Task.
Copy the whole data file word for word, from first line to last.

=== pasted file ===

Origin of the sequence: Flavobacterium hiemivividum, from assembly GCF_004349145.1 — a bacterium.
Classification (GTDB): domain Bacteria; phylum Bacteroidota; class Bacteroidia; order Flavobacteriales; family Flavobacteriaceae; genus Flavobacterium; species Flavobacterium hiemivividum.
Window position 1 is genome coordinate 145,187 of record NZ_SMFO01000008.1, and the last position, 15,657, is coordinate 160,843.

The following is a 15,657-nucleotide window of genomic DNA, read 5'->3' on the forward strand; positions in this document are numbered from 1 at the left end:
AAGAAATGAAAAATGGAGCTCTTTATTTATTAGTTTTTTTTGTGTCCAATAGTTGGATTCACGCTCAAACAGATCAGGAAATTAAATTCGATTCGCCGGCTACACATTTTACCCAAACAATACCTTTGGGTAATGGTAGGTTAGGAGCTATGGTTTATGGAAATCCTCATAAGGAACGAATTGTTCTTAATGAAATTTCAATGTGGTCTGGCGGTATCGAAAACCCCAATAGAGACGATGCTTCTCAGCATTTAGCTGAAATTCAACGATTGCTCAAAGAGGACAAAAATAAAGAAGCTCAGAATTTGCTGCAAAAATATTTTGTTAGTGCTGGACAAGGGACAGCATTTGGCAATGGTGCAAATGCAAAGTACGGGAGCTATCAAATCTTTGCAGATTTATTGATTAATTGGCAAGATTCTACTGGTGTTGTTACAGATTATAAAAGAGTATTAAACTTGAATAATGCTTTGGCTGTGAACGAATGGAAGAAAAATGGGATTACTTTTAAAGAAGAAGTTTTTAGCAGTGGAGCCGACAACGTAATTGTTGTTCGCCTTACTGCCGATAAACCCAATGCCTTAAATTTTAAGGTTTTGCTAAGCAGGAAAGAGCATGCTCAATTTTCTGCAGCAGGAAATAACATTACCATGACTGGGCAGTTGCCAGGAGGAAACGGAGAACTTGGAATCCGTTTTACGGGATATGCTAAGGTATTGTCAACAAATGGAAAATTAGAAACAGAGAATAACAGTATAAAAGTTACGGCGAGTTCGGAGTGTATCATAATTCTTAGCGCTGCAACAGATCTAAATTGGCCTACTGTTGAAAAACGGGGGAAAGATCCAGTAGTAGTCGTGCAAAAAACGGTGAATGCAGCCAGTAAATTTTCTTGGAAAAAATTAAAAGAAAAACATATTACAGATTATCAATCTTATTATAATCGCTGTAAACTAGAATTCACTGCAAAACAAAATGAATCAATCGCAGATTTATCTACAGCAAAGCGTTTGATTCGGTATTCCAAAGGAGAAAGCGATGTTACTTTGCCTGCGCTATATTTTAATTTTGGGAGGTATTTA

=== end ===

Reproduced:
Origin of the sequence: Flavobacterium hiemivividum, from assembly GCF_004349145.1 — a bacterium.
Classification (GTDB): domain Bacteria; phylum Bacteroidota; class Bacteroidia; order Flavobacteriales; family Flavobacteriaceae; genus Flavobacterium; species Flavobacterium hiemivividum.
Window position 1 is genome coordinate 145,187 of record NZ_SMFO01000008.1, and the last position, 15,657, is coordinate 160,843.

The following is a 15,657-nucleotide window of genomic DNA, read 5'->3' on the forward strand; positions in this document are numbered from 1 at the left end:
AAGAAATGAAAAATGGAGCTCTTTATTTATTAGTTTTTTTTGTGTCCAATAGTTGGATTCACGCTCAAACAGATCAGGAAATTAAATTCGATTCGCCGGCTACACATTTTACCCAAACAATACCTTTGGGTAATGGTAGGTTAGGAGCTATGGTTTATGGAAATCCTCATAAGGAACGAATTGTTCTTAATGAAATTTCAATGTGGTCTGGCGGTATCGAAAACCCCAATAGAGACGATGCTTCTCAGCATTTAGCTGAAATTCAACGATTGCTCAAAGAGGACAAAAATAAAGAAGCTCAGAATTTGCTGCAAAAATATTTTGTTAGTGCTGGACAAGGGACAGCATTTGGCAATGGTGCAAATGCAAAGTACGGGAGCTATCAAATCTTTGCAGATTTATTGATTAATTGGCAAGATTCTACTGGTGTTGTTACAGATTATAAAAGAGTATTAAACTTGAATAATGCTTTGGCTGTGAACGAATGGAAGAAAAATGGGATTACTTTTAAAGAAGAAGTTTTTAGCAGTGGAGCCGACAACGTAATTGTTGTTCGCCTTACTGCCGATAAACCCAATGCCTTAAATTTTAAGGTTTTGCTAAGCAGGAAAGAGCATGCTCAATTTTCTGCAGCAGGAAATAACATTACCATGACTGGGCAGTTGCCAGGAGGAAACGGAGAACTTGGAATCCGTTTTACGGGATATGCTAAGGTATTGTCAACAAATGGAAAATTAGAAACAGAGAATAACAGTATAAAAGTTACGGCGAGTTCGGAGTGTATCATAATTCTTAGCGCTGCAACAGATCTAAATTGGCCTACTGTTGAAAAACGGGGGAAAGATCCAGTAGTAGTCGTGCAAAAAACGGTGAATGCAGCCAGTAAATTTTCTTGGAAAAAATTAAAAGAAAAACATATTACAGATTATCAATCTTATTATAATCGCTGTAAACTAGAATTCACTGCAAAACAAAATGAATCAATCGCAGATTTATCTACAGCAAAGCGTTTGATTCGGTATTCCAAAGGAGAAAGCGATGTTACTTTGCCTGCGCTATATTTTAATTTTGGGAGGTATTTA